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The 8 worst things about the web

There's plenty in Web 2.0 that's archaic and annoying

The web has evolved but we still see sites pulling the same obnoxious stunts that annoyed us in 1994. Here are out 8 biggest annoyances about the net.

5. Suggested friends/Twitter accounts to follow

I get it - Facebook is a social experience, and if you're just signing up for a new account, it can be a pain to populate your Friends list. That's why you can just add a few friends and let Facebook recommend friends who share some of your contacts. The same goes for Twitter, and undoubtedly several other social networking sites. Convenient, right?

Sure it is, except that for anyone who has been on Facebook for a while, the list of suggested friends reads less like a helpful collection of long-lost pals and more like a rogues' gallery of exes, frenemies, and other people you'd rather not keep in touch with. That is to say, if you and someone else have 100 mutual friends and neither of you has reached out to the other on Facebook, there's probably a good reason for it.

6. Poorly targeted advertisements

Note to website operators: You need to show ads to pay for your site and make money? Fine with me. But if you're going to stick me with tracking cookies to figure out what I'm interested in or use my Facebook profile information to sell me stuff, you could at least make the ad targeting more effective (or, ideally, get better advertisers).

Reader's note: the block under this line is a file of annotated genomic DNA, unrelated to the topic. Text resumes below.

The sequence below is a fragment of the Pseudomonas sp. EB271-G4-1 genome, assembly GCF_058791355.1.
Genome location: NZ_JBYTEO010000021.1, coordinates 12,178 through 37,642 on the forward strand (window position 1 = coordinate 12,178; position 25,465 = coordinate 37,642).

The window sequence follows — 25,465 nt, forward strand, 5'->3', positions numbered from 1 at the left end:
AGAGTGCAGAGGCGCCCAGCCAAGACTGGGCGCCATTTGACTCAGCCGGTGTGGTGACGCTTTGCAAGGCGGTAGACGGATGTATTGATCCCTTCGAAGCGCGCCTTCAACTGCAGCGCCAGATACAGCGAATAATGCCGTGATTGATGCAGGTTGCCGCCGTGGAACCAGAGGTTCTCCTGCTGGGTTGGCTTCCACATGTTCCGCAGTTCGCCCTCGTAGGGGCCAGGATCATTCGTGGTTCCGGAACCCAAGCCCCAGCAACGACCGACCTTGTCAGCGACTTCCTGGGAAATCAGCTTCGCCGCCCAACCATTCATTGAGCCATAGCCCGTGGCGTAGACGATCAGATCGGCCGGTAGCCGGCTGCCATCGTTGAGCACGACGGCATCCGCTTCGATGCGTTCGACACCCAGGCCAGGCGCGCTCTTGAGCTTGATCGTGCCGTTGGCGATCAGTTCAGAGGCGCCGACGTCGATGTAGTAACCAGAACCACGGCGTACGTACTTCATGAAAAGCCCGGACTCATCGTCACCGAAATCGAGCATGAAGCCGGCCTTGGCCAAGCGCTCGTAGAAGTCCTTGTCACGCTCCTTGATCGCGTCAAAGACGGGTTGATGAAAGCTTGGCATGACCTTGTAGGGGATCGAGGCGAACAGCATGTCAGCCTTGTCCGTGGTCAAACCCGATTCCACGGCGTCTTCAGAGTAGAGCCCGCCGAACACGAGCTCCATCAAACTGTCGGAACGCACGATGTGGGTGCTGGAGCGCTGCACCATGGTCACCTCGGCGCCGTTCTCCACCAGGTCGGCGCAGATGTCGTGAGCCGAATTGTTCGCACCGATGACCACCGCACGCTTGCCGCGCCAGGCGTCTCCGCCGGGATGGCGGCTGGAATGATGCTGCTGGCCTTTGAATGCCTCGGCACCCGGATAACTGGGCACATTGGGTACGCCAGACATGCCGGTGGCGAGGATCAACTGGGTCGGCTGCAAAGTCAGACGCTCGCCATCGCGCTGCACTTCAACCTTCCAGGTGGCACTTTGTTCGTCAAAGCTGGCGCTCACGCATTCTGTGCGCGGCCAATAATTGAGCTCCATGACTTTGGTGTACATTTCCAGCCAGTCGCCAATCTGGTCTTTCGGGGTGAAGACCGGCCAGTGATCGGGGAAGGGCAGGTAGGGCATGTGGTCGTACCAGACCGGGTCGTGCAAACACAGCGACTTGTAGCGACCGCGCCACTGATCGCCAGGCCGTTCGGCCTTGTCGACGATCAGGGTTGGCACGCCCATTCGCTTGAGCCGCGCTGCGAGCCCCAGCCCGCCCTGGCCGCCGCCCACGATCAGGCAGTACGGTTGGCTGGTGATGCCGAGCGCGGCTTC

Instead, I'm seeing rows and rows of ads that range from boring ('Violent RPG Game') to downright bizarre (Jamie Lee Curtis has a line of children's books?). Furthermore, since I know these ads display according to the information in my Facebook profile, it's almost kind of insulting - and I'm not getting barraged by ads for birth control, baby-photo contests, and weight-loss products, like most of the women I know on Facebook.

What's more, apparently you site operators expect me to do your job for you and tell you which ads I don't like. That's just...lazy.

7. Asking to publish on Facebook everything one buys, eats or comments about

Sharing drives the new web - but that doesn't mean I want to dump everything I type somewhere on the web into my Facebook feed for all my friends to see.

After all, if I wanted my friends to know what I thought of the Mexican restaurant on the corner of my road, I'd share on Facebook the Yelp review I wrote - and if I wanted them to know my opinion of every single business establishment I have ever visited, I'd add them as a friend on Yelp. If I wanted them to know I was buying an HDTV, instant curry and a beer for my Saturday night in, I'd mention it in a Facebook status update. But never in a million years would I want to automatically share all of that with my hundreds of Facebook friends. So quit asking.

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  1. Archaic and annoying
  2. Third-party cookies
  3. Suggested friends/Twitter accounts to follow
  4. Autoplay audio and video


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